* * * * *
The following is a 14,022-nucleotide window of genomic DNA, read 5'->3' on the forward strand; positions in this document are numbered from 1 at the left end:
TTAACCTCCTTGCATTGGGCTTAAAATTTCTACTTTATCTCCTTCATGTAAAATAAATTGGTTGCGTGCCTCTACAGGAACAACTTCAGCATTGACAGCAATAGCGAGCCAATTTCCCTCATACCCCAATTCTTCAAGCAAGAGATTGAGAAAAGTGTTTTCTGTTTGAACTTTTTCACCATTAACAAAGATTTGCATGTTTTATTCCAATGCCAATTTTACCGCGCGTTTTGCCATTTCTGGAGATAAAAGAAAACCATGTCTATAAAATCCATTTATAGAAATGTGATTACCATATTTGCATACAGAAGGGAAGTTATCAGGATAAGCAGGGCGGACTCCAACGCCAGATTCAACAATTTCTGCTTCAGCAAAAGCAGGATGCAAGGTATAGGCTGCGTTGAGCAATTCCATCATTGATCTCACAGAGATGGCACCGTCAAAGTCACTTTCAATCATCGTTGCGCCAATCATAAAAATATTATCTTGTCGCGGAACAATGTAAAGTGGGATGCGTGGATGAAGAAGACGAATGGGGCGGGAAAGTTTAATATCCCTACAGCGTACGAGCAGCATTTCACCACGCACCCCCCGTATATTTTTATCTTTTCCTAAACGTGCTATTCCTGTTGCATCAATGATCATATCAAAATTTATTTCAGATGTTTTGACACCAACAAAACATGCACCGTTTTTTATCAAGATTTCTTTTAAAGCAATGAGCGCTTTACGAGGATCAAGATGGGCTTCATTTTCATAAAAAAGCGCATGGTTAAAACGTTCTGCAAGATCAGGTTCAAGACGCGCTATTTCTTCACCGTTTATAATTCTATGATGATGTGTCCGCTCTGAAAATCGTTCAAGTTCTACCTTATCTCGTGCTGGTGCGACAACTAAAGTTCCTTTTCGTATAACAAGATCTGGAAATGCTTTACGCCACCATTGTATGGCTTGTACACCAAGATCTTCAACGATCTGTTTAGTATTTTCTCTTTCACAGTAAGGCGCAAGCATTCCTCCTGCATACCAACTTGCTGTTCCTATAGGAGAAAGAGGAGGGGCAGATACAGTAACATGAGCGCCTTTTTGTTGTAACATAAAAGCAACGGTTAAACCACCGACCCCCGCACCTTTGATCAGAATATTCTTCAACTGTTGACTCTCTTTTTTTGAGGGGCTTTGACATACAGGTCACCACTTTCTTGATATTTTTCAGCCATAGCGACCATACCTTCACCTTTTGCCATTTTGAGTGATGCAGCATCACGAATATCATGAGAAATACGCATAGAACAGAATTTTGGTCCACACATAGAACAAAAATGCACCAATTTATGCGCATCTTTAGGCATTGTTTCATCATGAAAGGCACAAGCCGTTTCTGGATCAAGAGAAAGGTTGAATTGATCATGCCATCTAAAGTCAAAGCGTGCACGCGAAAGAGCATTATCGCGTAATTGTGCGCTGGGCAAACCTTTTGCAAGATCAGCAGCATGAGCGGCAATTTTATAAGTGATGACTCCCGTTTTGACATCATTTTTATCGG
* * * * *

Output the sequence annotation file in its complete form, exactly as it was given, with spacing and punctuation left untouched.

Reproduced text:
The following is a 14,022-nucleotide window of genomic DNA, read 5'->3' on the forward strand; positions in this document are numbered from 1 at the left end:
TTAACCTCCTTGCATTGGGCTTAAAATTTCTACTTTATCTCCTTCATGTAAAATAAATTGGTTGCGTGCCTCTACAGGAACAACTTCAGCATTGACAGCAATAGCGAGCCAATTTCCCTCATACCCCAATTCTTCAAGCAAGAGATTGAGAAAAGTGTTTTCTGTTTGAACTTTTTCACCATTAACAAAGATTTGCATGTTTTATTCCAATGCCAATTTTACCGCGCGTTTTGCCATTTCTGGAGATAAAAGAAAACCATGTCTATAAAATCCATTTATAGAAATGTGATTACCATATTTGCATACAGAAGGGAAGTTATCAGGATAAGCAGGGCGGACTCCAACGCCAGATTCAACAATTTCTGCTTCAGCAAAAGCAGGATGCAAGGTATAGGCTGCGTTGAGCAATTCCATCATTGATCTCACAGAGATGGCACCGTCAAAGTCACTTTCAATCATCGTTGCGCCAATCATAAAAATATTATCTTGTCGCGGAACAATGTAAAGTGGGATGCGTGGATGAAGAAGACGAATGGGGCGGGAAAGTTTAATATCCCTACAGCGTACGAGCAGCATTTCACCACGCACCCCCCGTATATTTTTATCTTTTCCTAAACGTGCTATTCCTGTTGCATCAATGATCATATCAAAATTTATTTCAGATGTTTTGACACCAACAAAACATGCACCGTTTTTTATCAAGATTTCTTTTAAAGCAATGAGCGCTTTACGAGGATCAAGATGGGCTTCATTTTCATAAAAAAGCGCATGGTTAAAACGTTCTGCAAGATCAGGTTCAAGACGCGCTATTTCTTCACCGTTTATAATTCTATGATGATGTGTCCGCTCTGAAAATCGTTCAAGTTCTACCTTATCTCGTGCTGGTGCGACAACTAAAGTTCCTTTTCGTATAACAAGATCTGGAAATGCTTTACGCCACCATTGTATGGCTTGTACACCAAGATCTTCAACGATCTGTTTAGTATTTTCTCTTTCACAGTAAGGCGCAAGCATTCCTCCTGCATACCAACTTGCTGTTCCTATAGGAGAAAGAGGAGGGGCAGATACAGTAACATGAGCGCCTTTTTGTTGTAACATAAAAGCAACGGTTAAACCACCGACCCCCGCACCTTTGATCAGAATATTCTTCAACTGTTGACTCTCTTTTTTTGAGGGGCTTTGACATACAGGTCACCACTTTCTTGATATTTTTCAGCCATAGCGACCATACCTTCACCTTTTGCCATTTTGAGTGATGCAGCATCACGAATATCATGAGAAATACGCATAGAACAGAATTTTGGTCCACACATAGAACAAAAATGCACCAATTTATGCGCATCTTTAGGCATTGTTTCATCATGAAAGGCACAAGCCGTTTCTGGATCAAGAGAAAGGTTGAATTGATCATGCCATCTAAAGTCAAAGCGTGCACGCGAAAGAGCATTATCGCGTAATTGTGCGCTGGGCAAACCTTTTGCAAGATCAGCAGCATGAGCGGCAATTTTATAAGTGATGACTCCCGTTTTGACATCATTTTTATCGG